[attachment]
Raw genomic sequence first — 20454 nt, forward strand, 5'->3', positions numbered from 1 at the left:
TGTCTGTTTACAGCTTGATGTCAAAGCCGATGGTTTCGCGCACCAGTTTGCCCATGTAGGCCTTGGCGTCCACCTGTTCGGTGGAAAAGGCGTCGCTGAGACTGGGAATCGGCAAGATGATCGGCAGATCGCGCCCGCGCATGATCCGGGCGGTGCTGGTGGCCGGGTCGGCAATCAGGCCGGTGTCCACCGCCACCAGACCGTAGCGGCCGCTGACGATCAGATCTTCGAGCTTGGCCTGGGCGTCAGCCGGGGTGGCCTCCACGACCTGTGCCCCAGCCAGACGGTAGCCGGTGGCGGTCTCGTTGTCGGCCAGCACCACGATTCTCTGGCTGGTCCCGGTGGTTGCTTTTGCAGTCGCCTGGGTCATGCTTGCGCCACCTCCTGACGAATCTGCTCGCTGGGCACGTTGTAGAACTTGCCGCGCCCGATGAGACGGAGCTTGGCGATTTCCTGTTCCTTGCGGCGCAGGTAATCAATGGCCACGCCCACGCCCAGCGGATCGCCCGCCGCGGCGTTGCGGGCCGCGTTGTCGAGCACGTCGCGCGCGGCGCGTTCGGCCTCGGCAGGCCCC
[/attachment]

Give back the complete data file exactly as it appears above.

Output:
Raw genomic sequence first — 20454 nt, forward strand, 5'->3', positions numbered from 1 at the left:
TGTCTGTTTACAGCTTGATGTCAAAGCCGATGGTTTCGCGCACCAGTTTGCCCATGTAGGCCTTGGCGTCCACCTGTTCGGTGGAAAAGGCGTCGCTGAGACTGGGAATCGGCAAGATGATCGGCAGATCGCGCCCGCGCATGATCCGGGCGGTGCTGGTGGCCGGGTCGGCAATCAGGCCGGTGTCCACCGCCACCAGACCGTAGCGGCCGCTGACGATCAGATCTTCGAGCTTGGCCTGGGCGTCAGCCGGGGTGGCCTCCACGACCTGTGCCCCAGCCAGACGGTAGCCGGTGGCGGTCTCGTTGTCGGCCAGCACCACGATTCTCTGGCTGGTCCCGGTGGTTGCTTTTGCAGTCGCCTGGGTCATGCTTGCGCCACCTCCTGACGAATCTGCTCGCTGGGCACGTTGTAGAACTTGCCGCGCCCGATGAGACGGAGCTTGGCGATTTCCTGTTCCTTGCGGCGCAGGTAATCAATGGCCACGCCCACGCCCAGCGGATCGCCCGCCGCGGCGTTGCGGGCCGCGTTGTCGAGCACGTCGCGCGCGGCGCGTTCGGCCTCGGCAGGCCCC